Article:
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Times (London)
2 July 1887

INQUEST

Yesterday, Mr,. Wynne E. Baxter resumed his adjourned inquiry at the Vestry Hall, Cable street, respecting the death of Mrs. Miriam Angel, lately living at 16 Batty street, Commercial road. Charles Moore, 96 Backchurch lane, Whitechapel, manager of an oilman's shop, proved the selling of nitric acid to a man whom he thought he could identify with the man Lipski now lying in the London Hospital. Dr. Kay, recalled, said Lipski had taken poison when he examined him. The condition of the deceased caused him to think that an assault had been committed upon her. Mr. Piper, assistant to Dr. Kay, said that at 11.30 a.m. on Tuesday he was called to 16 Batty street. He went to Mrs. Angel's room and saw deceased lying on the bed, dead. There were marks of corrosive acid on the face. Witness locked the room door. The police then gave evidence of the finding of Lipski under the bed. His hat was on the foot of the bed and his coat under the bed. Lipski had in the hospital made the following statement: "At 7 o'clock in the morning a man who had worked for me asked me to give him some work. I told him to wait, that I would buy a vice for him, so that I could give him some work. I went to purchase a vice, but when I got to the shop it was too soon. As I was going along I met another workman whom I knew at the corner of Backchurch lane. I went back to the shopkeeper, who wanted 4s. for the vice, I offered 3s. He said he would not take it. I returned to Batty street and got into the passage. I then saw the man I had seen in Backchurch lane. He said, "Will you give me work or not?" I said, "Come to the workshop. I am going to breakfast; then I will give you work." I told my landlady to make some coffee and sent the man to fetch some brandy. I afterwards went upstairs to the first floor. I there saw both these men and saw them open a box. They took hold of me by the throat, threw me down, opened my mouth and poured some poison into it. They said, "That is the brandy." They got my hands behind me and asked if I had got any money. I said, "I have got no more than the sovereign, which I gave you to get the brandy." They then asked, "Where is your gold chain?" I said, "It is in pawn." They said, "If you do not give it you will be dead as the woman." They put a piece of wood in my mouth. I struggled, and they then put their knees on me against my throat. One of them said to the other, "Don't you think he is quite dead yet?" The reply was, "Yes, he don't want any more." They then threw me under the bed and I lay there as if dead. One of the men I have known by the name of Simon." The jury returned a verdict of "Wilful murder" against Lipski, who was committed for trial.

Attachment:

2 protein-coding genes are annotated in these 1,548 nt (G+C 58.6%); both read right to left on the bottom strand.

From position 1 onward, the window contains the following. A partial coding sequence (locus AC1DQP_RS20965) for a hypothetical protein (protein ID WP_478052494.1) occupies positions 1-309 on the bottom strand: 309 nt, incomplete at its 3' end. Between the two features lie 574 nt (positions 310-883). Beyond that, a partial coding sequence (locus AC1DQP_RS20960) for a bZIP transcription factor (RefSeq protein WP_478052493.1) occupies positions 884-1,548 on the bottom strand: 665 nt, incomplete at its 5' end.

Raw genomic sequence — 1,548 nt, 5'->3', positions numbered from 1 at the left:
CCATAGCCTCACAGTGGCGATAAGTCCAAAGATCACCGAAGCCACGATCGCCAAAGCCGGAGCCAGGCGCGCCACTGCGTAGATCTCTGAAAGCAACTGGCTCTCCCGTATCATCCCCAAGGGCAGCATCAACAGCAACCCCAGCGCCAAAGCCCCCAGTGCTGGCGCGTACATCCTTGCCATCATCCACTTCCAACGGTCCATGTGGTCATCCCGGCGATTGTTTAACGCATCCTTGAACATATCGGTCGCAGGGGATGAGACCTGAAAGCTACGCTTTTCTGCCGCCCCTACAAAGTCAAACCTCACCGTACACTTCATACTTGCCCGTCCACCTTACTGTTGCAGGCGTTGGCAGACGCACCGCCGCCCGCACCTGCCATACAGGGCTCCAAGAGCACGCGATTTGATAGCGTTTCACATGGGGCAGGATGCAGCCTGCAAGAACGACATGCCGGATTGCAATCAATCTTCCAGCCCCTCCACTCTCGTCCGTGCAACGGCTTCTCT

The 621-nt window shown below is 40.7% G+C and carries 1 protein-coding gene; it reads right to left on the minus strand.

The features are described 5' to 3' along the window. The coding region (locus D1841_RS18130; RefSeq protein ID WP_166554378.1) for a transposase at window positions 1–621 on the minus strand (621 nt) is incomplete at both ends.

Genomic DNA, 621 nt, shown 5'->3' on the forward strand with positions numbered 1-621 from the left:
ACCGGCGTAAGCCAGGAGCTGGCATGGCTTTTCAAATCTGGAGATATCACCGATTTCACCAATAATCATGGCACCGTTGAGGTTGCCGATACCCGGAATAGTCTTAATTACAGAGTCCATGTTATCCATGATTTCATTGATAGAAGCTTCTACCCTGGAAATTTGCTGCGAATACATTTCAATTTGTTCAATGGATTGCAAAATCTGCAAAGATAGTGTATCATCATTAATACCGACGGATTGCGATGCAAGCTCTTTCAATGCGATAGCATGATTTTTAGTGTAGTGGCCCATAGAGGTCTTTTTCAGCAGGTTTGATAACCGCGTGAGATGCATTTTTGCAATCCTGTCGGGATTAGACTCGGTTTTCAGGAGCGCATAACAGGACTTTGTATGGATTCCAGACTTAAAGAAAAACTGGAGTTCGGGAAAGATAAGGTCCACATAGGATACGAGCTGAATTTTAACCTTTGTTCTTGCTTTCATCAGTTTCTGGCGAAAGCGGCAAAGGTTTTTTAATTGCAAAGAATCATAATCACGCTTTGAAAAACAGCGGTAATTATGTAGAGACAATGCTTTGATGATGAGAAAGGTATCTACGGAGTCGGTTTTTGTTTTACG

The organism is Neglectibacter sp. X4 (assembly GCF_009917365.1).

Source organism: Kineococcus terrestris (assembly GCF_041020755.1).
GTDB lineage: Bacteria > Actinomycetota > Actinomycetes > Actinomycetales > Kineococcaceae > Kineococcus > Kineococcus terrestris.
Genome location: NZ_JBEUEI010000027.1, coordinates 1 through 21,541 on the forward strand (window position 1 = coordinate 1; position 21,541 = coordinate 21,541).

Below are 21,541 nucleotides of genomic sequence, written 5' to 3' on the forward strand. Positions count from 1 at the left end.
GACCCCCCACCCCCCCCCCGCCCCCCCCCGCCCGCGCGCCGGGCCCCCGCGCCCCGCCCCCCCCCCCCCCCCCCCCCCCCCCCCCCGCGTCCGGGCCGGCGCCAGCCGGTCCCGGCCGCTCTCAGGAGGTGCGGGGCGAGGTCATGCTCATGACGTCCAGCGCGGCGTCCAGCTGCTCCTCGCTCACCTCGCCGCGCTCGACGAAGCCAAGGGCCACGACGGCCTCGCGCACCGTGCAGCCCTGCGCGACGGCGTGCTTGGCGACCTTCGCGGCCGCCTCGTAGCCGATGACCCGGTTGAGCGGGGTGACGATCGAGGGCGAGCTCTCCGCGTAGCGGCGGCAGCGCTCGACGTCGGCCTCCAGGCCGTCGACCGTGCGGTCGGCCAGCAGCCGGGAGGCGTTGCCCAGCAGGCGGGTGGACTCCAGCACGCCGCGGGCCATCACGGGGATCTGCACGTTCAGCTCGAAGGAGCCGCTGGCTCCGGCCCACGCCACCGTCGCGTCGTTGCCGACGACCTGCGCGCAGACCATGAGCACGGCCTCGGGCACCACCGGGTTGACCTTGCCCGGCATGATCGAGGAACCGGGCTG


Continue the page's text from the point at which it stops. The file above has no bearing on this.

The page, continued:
Related pages:
  Israel Lipski
       Dissertations: Interpreting Lipski 
       Press Reports: Times - 11 July 1887 
       Press Reports: Times - 30 July 1887 
       Press Reports: Times - 4 July 1887 
       Press Reports: Times [London] - 15 August 1887 
       Press Reports: Times [London] - 19 August 1887 
       Press Reports: Times [London] - 23 August 1887 
       Press Reports: Times [London] - 24 August 1887 
       Press Reports: Times [London] - 25 August 1887 
       Press Reports: Times [London] - 26 August 1887 
       Press Reports: Times [London] - 29 June 1887 
       Victorian London: Batty Street